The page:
Given the wide the range of legally available options for end-of-life care in recent decades: from aggressive, even experimental, treatment to active euthanasia, our ethical analysis struggles to keep pace with technology and law. In this essay I show that the principle of double effect (PDE) remains, and will continue to be, a useful tool for ethical analysis of end-of-life care. According to PDE, an agent may ethically perform an act that s/he foresees will have a significant bad effect (e.g., death) in addition to a good effect (e.g., pain relief) only if s/he does not intend the bad effect, the act is not bad for reasons other than its causing the bad effect, and there is a proportionately serious reason to act.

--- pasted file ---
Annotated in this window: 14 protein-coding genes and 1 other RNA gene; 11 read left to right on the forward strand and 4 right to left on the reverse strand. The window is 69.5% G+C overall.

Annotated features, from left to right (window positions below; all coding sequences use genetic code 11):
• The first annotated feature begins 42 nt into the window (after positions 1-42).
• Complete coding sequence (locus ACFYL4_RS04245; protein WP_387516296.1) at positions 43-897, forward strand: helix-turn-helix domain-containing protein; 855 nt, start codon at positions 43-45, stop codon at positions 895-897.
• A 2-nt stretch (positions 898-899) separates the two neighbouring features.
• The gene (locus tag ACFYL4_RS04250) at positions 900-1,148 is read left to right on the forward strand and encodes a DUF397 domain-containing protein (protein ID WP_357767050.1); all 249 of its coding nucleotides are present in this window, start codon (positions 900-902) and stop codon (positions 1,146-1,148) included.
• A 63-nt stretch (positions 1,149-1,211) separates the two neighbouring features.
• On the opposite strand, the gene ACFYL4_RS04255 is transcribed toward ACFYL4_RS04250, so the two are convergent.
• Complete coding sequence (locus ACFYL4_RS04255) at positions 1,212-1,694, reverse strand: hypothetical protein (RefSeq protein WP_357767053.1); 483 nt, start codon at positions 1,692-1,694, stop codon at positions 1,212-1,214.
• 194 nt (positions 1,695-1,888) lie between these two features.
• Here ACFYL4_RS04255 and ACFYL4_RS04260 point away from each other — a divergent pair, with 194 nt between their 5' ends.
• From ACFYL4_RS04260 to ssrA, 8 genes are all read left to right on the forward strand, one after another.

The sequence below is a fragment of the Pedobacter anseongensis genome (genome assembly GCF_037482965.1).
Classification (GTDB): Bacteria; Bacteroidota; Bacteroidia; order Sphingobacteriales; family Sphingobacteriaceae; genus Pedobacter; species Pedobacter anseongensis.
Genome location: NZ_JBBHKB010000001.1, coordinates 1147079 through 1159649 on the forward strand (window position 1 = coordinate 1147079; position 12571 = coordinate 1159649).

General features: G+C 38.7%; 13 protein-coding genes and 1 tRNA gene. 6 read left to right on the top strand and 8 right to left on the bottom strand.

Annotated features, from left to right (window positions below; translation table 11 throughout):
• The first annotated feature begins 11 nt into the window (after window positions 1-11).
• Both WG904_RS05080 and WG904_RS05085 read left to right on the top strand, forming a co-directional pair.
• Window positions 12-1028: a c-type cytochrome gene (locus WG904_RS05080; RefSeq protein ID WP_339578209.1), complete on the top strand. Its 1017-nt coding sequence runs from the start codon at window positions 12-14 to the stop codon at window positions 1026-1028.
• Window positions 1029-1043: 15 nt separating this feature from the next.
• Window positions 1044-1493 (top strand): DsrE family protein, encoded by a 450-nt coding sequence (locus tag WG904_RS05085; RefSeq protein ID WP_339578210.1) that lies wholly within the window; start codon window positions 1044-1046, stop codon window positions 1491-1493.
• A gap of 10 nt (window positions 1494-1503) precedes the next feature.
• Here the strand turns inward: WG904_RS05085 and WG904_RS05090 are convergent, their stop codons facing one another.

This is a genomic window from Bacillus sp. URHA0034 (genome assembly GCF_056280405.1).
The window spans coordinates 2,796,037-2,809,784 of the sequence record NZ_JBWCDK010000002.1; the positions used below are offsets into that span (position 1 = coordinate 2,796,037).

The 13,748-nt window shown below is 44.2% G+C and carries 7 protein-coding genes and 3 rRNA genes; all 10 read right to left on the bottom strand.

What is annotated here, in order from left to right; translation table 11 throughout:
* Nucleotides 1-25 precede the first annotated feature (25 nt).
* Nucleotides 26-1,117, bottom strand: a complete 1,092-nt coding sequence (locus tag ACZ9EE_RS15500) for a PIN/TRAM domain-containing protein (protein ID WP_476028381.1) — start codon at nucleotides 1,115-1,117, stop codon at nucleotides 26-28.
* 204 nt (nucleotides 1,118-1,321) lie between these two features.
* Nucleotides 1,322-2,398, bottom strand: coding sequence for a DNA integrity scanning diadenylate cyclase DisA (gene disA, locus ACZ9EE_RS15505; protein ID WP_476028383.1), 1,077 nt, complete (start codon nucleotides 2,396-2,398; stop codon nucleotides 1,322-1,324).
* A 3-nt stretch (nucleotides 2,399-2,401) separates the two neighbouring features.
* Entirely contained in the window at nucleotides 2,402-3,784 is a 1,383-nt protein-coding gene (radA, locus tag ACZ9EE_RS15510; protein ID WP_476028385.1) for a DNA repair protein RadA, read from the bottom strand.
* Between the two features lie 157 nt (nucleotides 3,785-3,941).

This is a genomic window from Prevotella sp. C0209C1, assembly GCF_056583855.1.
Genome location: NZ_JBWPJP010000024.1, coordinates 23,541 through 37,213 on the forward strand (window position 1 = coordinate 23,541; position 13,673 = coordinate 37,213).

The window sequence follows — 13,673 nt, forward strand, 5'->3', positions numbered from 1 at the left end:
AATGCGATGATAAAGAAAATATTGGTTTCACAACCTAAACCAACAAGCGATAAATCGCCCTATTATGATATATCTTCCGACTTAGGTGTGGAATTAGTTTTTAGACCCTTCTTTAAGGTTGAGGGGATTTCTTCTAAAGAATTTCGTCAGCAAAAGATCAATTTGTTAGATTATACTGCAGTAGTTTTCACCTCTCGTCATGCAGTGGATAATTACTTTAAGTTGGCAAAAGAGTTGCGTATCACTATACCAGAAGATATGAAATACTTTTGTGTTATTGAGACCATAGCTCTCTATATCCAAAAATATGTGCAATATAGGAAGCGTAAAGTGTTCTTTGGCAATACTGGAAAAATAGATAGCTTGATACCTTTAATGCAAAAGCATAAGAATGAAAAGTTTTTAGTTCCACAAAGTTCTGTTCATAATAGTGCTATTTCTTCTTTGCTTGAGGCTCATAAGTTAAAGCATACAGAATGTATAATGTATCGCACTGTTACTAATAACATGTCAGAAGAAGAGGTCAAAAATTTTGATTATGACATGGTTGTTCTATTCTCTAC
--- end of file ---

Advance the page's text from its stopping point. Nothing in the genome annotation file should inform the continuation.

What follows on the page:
Following a brief explanation of PDE and preliminary considerations in favor of counting death as a bad effect, I analyze several end-of-life options in terms of the principle. I begin with those that enjoy significant consensus among proponents of PDE: active euthanasia, “passive euthanasia,” and palliative care. Then I consider the less-straightforward cases of drug provision, refusing food and water, and terminal sedation, arguing that participation in such actions is justifiable via PDE only under very limited conditions.

About the Author

Dr. Heidi M. Giebel is an Associate Professor in the Department of Philosophy at the University of St. Thomas. She is also the Managing Editor for American Catholic Philosophical Quarterly.